#FF69CD 2021 Video, sound, short story 13 min
UNIVERSITIES OF APPLIED SCIENCES TEACHING FINE ART
LAB University of Applied Sciences Institute of Design, Fine Arts
Tampere University of Applied Sciences Degree Programme in Media and Arts, Fine Art
The fine arts education provided in Lappeenranta covers various forms of art: graphic art, painting, photography, sculpture and art jewellery as well as new art forms such as public art. In addition to traditional techniques, new materials and technologies are also very much included in the teaching.
The English-language Media and Arts degree programme includes the following three study paths: Fine Art, Music Production and Interactive Media. The studies offer content in various areas in the field of art. The degree programme offers both BA and MA degrees.
Lapland University of Applied Sciences Visual Arts The focus area of the fine artist training of the University of Applied Sciences provided in Tornio is the use and application of digital tools and environments. As a fine artist, you create visual artworks and make them available to an audience. Fine artists working with digital images take advantage of digitalisation as a change, a social phenomenon and a technique.
Satakunta University of Applied Sciences Kankaanpää School of Fine Arts Kankaanpää School of Fine Arts is a centre of expertise in fine arts that trains fine artists in the field of contemporary art. The city and the surrounding nature offer an inspiring starting point for the careers of young, talented artists.
Turku University of Applied Sciences Arts Academy The fine arts education provided by the Arts Academy continues the legacy of the Turku School of Drawing, founded in 1830, by training new fine artists. The degree programme is part of the Arts Academy’s multidisciplinary offering and provides good foundational knowledge and skills for working as a fine artist.
Novia University of Applied Sciences Fine Arts Novia University of Applied Sciences operates in Vaasa, Turku, Raseborg and Jakobstad. Novia is Finland’s biggest Swedish-language university of applied sciences. Novia offers high-quality education based on the needs of work life for undergraduates and postgraduates. The Jakobstad campus focuses on visual arts, graphic design, performing arts and music.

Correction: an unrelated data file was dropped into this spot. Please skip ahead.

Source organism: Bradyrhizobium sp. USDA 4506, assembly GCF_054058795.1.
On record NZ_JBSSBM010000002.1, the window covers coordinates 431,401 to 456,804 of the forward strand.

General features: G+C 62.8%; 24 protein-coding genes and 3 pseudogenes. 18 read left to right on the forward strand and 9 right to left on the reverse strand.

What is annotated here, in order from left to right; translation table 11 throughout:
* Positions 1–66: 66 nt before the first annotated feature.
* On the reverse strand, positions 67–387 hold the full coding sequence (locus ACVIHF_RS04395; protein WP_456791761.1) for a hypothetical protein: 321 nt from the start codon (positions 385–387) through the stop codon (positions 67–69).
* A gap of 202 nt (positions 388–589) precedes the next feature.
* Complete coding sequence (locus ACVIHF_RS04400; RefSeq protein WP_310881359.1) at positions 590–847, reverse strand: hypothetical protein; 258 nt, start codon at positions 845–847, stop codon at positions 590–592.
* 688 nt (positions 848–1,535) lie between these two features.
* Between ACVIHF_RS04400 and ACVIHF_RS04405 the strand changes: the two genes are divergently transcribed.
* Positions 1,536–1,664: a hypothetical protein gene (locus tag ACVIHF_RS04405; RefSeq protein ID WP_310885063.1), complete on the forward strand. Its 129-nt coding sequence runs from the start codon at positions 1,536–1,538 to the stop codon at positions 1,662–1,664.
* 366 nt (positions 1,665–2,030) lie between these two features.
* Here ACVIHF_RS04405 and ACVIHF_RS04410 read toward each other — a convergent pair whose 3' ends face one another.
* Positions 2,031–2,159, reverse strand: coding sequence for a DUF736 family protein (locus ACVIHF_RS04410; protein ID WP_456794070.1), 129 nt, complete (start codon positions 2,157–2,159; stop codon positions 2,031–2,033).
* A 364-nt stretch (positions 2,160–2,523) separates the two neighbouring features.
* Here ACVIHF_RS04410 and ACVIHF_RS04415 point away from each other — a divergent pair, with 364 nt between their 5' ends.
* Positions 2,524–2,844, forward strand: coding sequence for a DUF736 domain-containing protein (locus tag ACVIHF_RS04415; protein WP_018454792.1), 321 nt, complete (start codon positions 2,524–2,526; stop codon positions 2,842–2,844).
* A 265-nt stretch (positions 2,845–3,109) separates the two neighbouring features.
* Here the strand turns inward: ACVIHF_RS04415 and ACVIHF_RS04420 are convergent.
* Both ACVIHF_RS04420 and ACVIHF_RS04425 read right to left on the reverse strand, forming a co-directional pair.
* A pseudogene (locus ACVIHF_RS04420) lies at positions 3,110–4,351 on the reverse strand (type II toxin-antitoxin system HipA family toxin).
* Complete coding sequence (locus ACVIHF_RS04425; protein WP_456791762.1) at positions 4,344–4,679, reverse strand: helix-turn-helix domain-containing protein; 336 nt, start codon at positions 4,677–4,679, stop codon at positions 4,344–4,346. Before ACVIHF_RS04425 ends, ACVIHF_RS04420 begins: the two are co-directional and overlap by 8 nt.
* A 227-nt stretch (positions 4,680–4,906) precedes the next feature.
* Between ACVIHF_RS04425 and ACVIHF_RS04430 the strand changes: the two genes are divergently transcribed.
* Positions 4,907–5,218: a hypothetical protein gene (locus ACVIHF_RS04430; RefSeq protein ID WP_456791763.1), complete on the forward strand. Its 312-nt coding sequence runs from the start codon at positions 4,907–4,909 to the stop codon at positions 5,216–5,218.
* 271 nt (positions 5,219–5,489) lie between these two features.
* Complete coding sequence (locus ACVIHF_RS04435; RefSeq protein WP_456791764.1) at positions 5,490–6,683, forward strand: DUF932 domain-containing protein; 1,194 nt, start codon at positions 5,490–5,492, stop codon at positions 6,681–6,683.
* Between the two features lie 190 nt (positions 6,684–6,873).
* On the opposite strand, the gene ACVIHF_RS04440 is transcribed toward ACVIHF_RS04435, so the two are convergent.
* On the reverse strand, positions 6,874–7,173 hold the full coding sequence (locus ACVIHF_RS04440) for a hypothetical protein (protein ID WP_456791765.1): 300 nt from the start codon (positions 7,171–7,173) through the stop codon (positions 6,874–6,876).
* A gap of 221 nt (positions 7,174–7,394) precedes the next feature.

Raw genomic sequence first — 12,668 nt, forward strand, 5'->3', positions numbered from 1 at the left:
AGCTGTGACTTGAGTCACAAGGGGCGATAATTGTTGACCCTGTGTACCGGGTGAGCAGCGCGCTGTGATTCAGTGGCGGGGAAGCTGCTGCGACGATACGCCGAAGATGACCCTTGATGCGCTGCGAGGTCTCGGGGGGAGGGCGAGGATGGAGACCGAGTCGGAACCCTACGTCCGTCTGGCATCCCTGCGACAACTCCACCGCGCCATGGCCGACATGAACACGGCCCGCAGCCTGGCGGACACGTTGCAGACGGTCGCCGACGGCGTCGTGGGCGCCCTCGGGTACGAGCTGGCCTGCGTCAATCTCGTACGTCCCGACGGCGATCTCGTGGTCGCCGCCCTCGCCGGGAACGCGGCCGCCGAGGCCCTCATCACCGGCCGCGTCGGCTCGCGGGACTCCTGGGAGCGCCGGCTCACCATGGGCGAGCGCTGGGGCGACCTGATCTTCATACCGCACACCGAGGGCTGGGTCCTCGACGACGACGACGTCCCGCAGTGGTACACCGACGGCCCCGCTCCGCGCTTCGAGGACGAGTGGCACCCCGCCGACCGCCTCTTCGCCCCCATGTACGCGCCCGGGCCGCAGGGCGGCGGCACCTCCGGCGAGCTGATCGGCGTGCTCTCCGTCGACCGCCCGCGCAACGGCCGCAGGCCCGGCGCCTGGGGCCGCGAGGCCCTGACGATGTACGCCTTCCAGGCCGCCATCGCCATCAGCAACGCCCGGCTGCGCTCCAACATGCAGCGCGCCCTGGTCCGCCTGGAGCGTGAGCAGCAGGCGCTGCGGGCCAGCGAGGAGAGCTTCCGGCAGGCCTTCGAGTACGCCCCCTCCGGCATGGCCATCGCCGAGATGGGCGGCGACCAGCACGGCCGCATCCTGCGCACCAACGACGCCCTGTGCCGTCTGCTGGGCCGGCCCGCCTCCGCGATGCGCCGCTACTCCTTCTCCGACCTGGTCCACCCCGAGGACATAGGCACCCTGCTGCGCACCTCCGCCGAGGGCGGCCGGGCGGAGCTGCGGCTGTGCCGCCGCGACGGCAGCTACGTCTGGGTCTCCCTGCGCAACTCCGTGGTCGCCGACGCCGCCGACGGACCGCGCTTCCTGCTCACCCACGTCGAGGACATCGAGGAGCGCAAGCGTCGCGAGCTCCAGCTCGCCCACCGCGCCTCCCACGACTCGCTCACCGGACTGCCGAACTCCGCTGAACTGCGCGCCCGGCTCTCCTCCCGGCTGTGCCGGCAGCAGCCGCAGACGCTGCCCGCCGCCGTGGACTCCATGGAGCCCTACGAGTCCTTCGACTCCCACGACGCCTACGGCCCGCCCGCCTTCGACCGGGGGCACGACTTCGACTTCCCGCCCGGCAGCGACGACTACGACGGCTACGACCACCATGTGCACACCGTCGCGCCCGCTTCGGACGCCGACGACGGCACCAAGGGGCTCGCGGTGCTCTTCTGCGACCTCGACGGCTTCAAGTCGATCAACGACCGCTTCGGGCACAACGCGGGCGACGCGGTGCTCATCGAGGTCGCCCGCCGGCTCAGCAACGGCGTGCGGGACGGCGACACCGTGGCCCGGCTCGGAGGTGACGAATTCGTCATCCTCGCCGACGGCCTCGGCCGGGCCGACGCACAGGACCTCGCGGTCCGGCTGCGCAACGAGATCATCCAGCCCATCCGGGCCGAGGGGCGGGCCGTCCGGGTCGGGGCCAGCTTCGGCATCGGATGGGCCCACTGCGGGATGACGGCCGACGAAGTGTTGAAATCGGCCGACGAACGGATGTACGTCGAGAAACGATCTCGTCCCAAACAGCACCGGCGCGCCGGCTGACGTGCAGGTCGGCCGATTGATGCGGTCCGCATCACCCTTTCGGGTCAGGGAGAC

Krister Gråhn works with sculptures and installations. During his career, Gråhn has studied in three different schools of fine arts and is currently completing his post-graduate studies in the Praxis programme of the Academy of Fine Arts of Uniarts Helsinki.
Riikka Lenkkeri works as a painter. She graduated from the Accademia Ligustica di Belle Arti in Genoa in 1995.
In recent years, Gråhn has collaborated with different artists and worked with his own projects. Working in pairs with other artists has provided new challenges to the production of art –different aesthetic preferences must be brought together and the artists must share constant dialogue aboutthe content of the artwork. Gråhn has held private exhibitions in different parts of Finland and participated in various curated and juried group and collaboration art exhibitions since 2001. Since the beginning of his career, Gråhn has actively worked in different roles in the artistic field, as a technical executor, producer, publisher and curator.
In recent years, Lenkkeri has explored working methods that combine different painting techniques, where the know-how of old painting traditions is linked with contemporary materials and subjects. Lenkkeri has worked as an artist for nearly three decades and has held several private exhibitions, both in Finland and Italy, and also participated in numerous group exhibitions. Alongside her artistic work, she has worked as a lecturer and a supervisor of final projects in different Finnish schools of fine arts. Lenkkeri is a member of the association Mäntän kuvataiteen ystävät ry, the association behind the Mänttä Art Festival activities.
CONSTANTLY AND EVERYWHERE